[AltWire Interview] Frank Iero of Frank Iero And The Patience
- Posted on September 22, 2017 at 1:00 AM by Erin Spencer
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AltWire Contributor Erin Spencer recently spoke with Frank Iero of Frank Iero And The Patience/My Chemical Romance fame. Read the interview below!
[Erin Spencer/AltWire]: The new EP, Keep The Coffins Coming is an interesting title, what’s the meaning behind it?
[Frank Iero]: I started to think about how as artists we need to relinquish control of our creations in order to release them into the world and fulfill that final stage of art. Killing off ideas as we go and shipping the bodies home. These songs are my creations and I am sending them out into the world hopeful they will be born again in the form of inspiration to others.
[AW]: You said you wanted to work with legendary producer Steve Albini since you were 11, what was it like finally getting to do that?
[FI]: Definitely a dream come true. I feel incredibly lucky to have had that experience. I learned so much in those three days and it was unlike any other recording experience I’ve ever had.
[AW]: Which of all the albums Steve Albini has worked on made you want to work with him the most?
[FI]: That’s difficult to choose just one to be honest. His work with the Pixies, Breeders, the Ghost, and Nirvana were all such huge influences on me. Jawbreaker’s 24 Hour Revenge Therapy also completely shook me to my core. These Albini records shaped the way I wanted to hear music. He captured some of my favorite bands of all time in such a magnificent way. The music surrounds you, and you know you are experiencing something important and raw.
[AW]: How much did working with Steve Albini influence the sound of the EP?
[FI]: Immensely. He’s such a pro and so gifted. He mics up quickly and efficiently and if you describe a sound you’re going for he knows how to get it in a timely fashion. It’s so important to the process to have someone at the desk that knows their shit. It sucks the life out of a session if you’re waiting on someone to fiddle through and waste time getting things wrong. Steve just knows what he’s doing and it makes the process so much easier and prolific.
[AW]: How do you think your fans will receive Keep The Coffins Coming?
[FI]: I think for a fan, this EP is something really special to hear. It gives a lot of insight into how I got from Stomachaches to Parachutes. Plus it’s a really fun listen on its own. It works as both a stand alone piece and a bridge between records.
[AW]: And how would you sum up Frank Iero and the Patients (formerly Cellabration) to someone unfamiliar with your music?
[FI]: I don’t know I hate doing stuff like that. It feels like a rock and roll based art project at times, but I think it takes just as long for you to listen to a song as it does to read my half-assed description of it.
[AW]: You have been touring pretty solidly for the last few months, what new things are you bringing to your show for the upcoming tour?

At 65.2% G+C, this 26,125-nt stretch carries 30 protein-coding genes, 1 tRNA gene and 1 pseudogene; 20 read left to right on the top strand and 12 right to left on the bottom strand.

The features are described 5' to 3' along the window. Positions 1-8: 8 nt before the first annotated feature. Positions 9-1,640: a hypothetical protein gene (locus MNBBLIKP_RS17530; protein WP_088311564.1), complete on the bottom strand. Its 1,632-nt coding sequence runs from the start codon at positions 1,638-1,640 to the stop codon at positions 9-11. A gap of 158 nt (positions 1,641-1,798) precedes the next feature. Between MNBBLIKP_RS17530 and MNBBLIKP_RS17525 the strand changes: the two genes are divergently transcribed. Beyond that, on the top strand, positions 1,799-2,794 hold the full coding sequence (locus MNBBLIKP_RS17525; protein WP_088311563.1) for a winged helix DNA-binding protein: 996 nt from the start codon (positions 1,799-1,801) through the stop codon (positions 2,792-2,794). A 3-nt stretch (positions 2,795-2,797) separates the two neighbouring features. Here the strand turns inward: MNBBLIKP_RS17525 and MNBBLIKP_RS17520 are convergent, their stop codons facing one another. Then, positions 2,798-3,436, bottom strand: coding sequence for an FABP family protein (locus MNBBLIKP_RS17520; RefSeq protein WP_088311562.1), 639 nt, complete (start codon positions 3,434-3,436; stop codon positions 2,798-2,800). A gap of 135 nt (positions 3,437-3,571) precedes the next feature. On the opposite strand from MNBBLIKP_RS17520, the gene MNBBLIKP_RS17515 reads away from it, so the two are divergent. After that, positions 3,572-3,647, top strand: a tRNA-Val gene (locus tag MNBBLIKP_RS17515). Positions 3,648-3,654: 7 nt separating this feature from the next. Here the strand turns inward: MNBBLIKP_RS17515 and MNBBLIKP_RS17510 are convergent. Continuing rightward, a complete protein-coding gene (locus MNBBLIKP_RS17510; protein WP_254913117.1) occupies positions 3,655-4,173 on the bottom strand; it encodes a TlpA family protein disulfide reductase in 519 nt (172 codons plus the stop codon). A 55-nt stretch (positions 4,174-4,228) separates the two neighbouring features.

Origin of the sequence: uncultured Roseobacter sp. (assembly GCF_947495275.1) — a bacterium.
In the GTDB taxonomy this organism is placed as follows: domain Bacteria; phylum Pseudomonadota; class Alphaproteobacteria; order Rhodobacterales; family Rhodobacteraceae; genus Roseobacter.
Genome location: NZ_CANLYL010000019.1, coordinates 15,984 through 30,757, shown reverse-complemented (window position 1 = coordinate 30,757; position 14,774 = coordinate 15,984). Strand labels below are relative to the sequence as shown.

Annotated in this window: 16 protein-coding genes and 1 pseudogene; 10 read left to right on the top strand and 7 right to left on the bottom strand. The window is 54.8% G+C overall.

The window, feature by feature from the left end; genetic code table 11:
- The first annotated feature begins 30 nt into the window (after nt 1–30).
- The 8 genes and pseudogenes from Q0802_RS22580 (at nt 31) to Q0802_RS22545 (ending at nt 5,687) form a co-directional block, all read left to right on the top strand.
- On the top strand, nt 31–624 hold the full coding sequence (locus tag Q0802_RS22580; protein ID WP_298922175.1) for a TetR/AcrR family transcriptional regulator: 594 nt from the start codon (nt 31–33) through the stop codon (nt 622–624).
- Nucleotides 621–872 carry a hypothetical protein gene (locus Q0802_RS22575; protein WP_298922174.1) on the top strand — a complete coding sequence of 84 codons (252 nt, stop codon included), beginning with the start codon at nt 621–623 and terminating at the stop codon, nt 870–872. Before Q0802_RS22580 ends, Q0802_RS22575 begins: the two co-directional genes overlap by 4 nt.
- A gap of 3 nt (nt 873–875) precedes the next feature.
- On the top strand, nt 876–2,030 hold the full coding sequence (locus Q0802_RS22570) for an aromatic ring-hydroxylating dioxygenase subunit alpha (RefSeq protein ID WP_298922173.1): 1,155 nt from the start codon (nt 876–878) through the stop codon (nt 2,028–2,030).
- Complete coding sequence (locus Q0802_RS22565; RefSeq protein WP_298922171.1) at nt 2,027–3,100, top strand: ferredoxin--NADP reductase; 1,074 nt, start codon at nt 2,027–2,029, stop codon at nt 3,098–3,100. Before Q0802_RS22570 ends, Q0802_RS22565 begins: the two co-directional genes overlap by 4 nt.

[FI]: This tour, that actually starts tomorrow (9/20), is going to be really fun. We’re planning a few different sets for the tour and playing songs that really span the entire catalogue of the band. From the first song I ever released as a solo artist, to songs off of every release since. I’m real excited to see how the audiences react.
[AW]: When you’re on the road for so long, is touring still fun? What do you do to make it more enjoyable?
[FI]: I think it can still be fun, but it can also be incredibly painful. I’m never a fan of being away from my family for long periods of time. However I think I’ve learned to tour smarter. Not going out for marathon runs, and making sure to take bands and people along that make the travel enjoyable, that sort of thing helps alleviate some of the hardships.
[AW]: By now you have probably been through hundreds of them so what is your all time favorite guitar and of course why is it so special?
[FI]: Oh man, they all have a soul and a personality. Some you just get along with better than others. But each one is different and has something to offer. There have been a few though over the years that definitely stand out. My first guitar was a Fernandez Strat copy that my dad bought me for my 12th birthday, then there was my Gibson SG I bought myself much later on that up getting smashed onstage and now rests in a coffin my father in law built in my living room. Then there was pansy, a white Epiphone Les Paul elitist, that made the rounds for a few years in the MCR revenge days, and 131 is my main Epiphone Phantomatic that’s been smashed and fixed and smashed and fixed and still rides every show. There’s also a 65 Fender Jaguar that is only used for writing and recording. She has a very special place in my heart and helped me write some songs I really love.
[AW]: Lastly what would you do if you couldn’t play music anymore?
[FI]: I don’t know just yet but I must say I think about that more and more these days. I don’t think I will ever stop playing and writing music but touring is something I think I need less of in my life these days. I think I’d like to write a book and work on art in different mediums.